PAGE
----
Responsibility for Directors in the UK during a liquidation

    • Therefore, as a director, you should ensure the company ceases to trade. Once determined, the company is insolvent.
    • Take care to avoid:
      • raising further sales invoices,
      • paying staff,
      • delivering finished goods,
      • allowing creditors to collect unpaid supplies or
      • request any additional finance from the company.

Therefore, any director is not in the interests of company creditors and may expose you to allegations of wrongful trading, as per Section 214 of the Insolvency Act 1986.

    • Once the Ltd company has ceased trading, if the liquidation is voluntary, directors must call a meeting of shareholders so they can vote on ‘winding up the company’. However, 75% of shareholders must vote to pass the special resolution, after which the company must notify Companies House.
    • An advert advertises the company’s intentions in the Gazette. Once a resolution passed to wind up the company, an advert was placed in the Gazette within 14 days. Therefore, the insolvency practitioner, on behalf of the directors, should notify creditors of the company’s intentions.
    • As a director, you must prepare a statement of affairs. This is the director’s final duty.
      This document details the company’s current financial situation and includes current asset valuations, a most recent balance sheet, details of employees, and creditors’ balances, including all debts owed of debts.

Liquidator Appointed

  • Commencing the process of liquidation is simple.
  • Upon agreement, a duly authorised licensed insolvency practitioner may be appointed. Therefore, appointing a licensed insolvency practitioner as liquidator remains a legal requirement.
  • You have to cooperate with the Liquidator while they are in office.
  • Directors are then required to ensure the safe delivery of company books and records, both in written and digital format, if so held. Refusal to do so may compel the Liquidator to ask the court to force you into doing so and seize records.
  • The Liquidator has a legal mandate to investigate directors’ behaviour and how they carried out their Directors’ Duties & Responsibilities before the liquidation date. (For further information, please read ‘Duties of an Insolvency Practitioner‘)
  • If wrongful trading is identified, the directors face a disqualification order, preventing them from serving as directors for up to potentially 15 years.
  • Fraudulent trading may be subject to penalties, fines and a prison sentence.
  • Yours and any other director’s authority cease once a liquidator is appointed.

The liquidator must interview you regarding the company’s previous management.

Now, the director (convener) asks the IP to convene the ‘Deemed Consent Procedure’, which allows creditors to consent to various matters, including the appointment of the Liquidator.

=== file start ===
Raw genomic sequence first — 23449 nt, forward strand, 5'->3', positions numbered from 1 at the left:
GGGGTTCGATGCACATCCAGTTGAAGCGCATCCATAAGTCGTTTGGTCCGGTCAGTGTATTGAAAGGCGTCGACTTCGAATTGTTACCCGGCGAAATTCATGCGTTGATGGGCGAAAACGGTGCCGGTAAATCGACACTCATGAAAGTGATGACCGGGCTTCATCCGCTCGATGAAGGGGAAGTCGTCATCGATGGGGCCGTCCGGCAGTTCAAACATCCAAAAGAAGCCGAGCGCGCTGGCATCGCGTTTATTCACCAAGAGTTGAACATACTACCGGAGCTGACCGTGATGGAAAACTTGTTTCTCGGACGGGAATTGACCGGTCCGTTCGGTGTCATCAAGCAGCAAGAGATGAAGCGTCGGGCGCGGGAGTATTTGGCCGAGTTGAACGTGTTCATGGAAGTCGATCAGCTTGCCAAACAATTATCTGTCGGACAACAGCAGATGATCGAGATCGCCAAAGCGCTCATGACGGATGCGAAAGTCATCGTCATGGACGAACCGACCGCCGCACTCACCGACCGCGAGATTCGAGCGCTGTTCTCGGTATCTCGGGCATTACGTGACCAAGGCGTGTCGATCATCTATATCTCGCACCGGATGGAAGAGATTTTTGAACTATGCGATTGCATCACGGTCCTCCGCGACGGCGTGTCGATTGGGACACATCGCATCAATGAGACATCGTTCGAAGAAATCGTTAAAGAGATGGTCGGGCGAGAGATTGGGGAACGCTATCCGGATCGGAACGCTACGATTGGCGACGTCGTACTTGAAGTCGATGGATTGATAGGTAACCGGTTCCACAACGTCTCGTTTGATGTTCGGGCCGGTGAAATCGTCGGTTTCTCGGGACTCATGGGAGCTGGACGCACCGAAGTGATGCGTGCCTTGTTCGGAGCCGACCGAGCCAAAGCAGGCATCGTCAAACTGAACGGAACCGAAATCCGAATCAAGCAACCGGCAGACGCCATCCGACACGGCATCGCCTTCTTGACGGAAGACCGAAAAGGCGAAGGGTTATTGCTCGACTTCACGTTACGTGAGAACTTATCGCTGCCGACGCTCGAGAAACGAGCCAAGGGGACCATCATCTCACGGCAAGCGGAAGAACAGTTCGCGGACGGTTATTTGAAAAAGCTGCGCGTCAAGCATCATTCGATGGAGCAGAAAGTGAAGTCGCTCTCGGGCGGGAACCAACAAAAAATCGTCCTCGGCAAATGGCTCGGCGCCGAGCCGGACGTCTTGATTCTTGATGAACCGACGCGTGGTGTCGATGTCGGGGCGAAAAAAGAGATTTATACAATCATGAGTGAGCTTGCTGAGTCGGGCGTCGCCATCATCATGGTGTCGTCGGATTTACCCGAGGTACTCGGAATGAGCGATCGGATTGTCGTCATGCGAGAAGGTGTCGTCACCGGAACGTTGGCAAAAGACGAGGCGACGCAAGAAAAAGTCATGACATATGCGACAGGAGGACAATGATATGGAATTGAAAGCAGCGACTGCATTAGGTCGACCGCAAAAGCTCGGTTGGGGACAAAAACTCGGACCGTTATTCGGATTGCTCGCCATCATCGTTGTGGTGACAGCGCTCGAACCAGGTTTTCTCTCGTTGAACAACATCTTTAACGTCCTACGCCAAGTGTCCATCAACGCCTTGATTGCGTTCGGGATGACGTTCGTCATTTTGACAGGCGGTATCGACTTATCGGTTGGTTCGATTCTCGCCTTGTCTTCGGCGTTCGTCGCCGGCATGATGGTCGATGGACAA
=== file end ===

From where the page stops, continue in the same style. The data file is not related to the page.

Unless more than 10% of the creditors oppose, then deemed consent to move forward.

  • Directors’ Duty – Directors Loan Account

All overdrawn directors’ loan accounts within the company are debtors of the company when the company is in insolvency. As with any other debtor, they must repay the company.

Often directors’ loans may have been written off in the company’s accounts. The liquidator may however write them back for collection. Potentially, therefore, this may cause insolvency issues for directors personally however ,in the long run.

Directors’ Duty – Can a Director be Personally Liable for Company Debts?

Yes, directors’ liabilities may include if you:

  • Dispose of assets of your insolvent company for less than their current market value.
  • Have signed a personal guarantee.
  • Raise funds to repay creditors via fraudulent means.
  • Pay yourself more than what you have declared on PAYE, and create an overdrawn director’s loan account.
  • Continue to trade, knowing your business is insolvent.
  • Sell the assets of an insolvent company for less than their market value.
  • If the above does not apply to you, your liability for any company’s debts is limited to the money you invested in the business. If your business remains insolvent and enters into an insolvency procedure, the creditors will only recover money owed via the business’s bank accounts and the sale of its assets.

For further reading on director’s liability, please view the meaning of limited liability.

Directors’ Duties & Responsibilities – Pitfalls as a Director.

  • Regularly check the finances of the company.
  • Losses require careful management if the company faces financial difficulties.
  • Maintain minutes of directors’ meetings for future reference.
  • Ensure monthly management accounts are produced, helping track the company’s solvency.
  • Keep in mind your duties as a director.
  • Avoid personal guarantees for the company’s debts, where possible.
  • Taking out directors’ and officers’ liability insurance.
  • Ensure verbal advice is given equally in writing.
  • Avoid a compulsory liquidation and winding-up petition.
  • Understand retention of title clauses with suppliers.

The Institute of Directors.

About the Institute of Directors. Joining helps individuals understand Directors’ Duties & Responsibilities.

The IoD was founded in 1903 and awarded a Royal Charter in 1906 to support, represent, and set standards for business leaders nationwide in the UK. Its objective is to ensure that the views of business leaders are heard by the UK government when reviewing policy or legislation or exploring the opinions of the UK business community.

The IoD comprises over 30,000 entrepreneurs, CEOs, directors and decision-makers from every sector and region in the UK.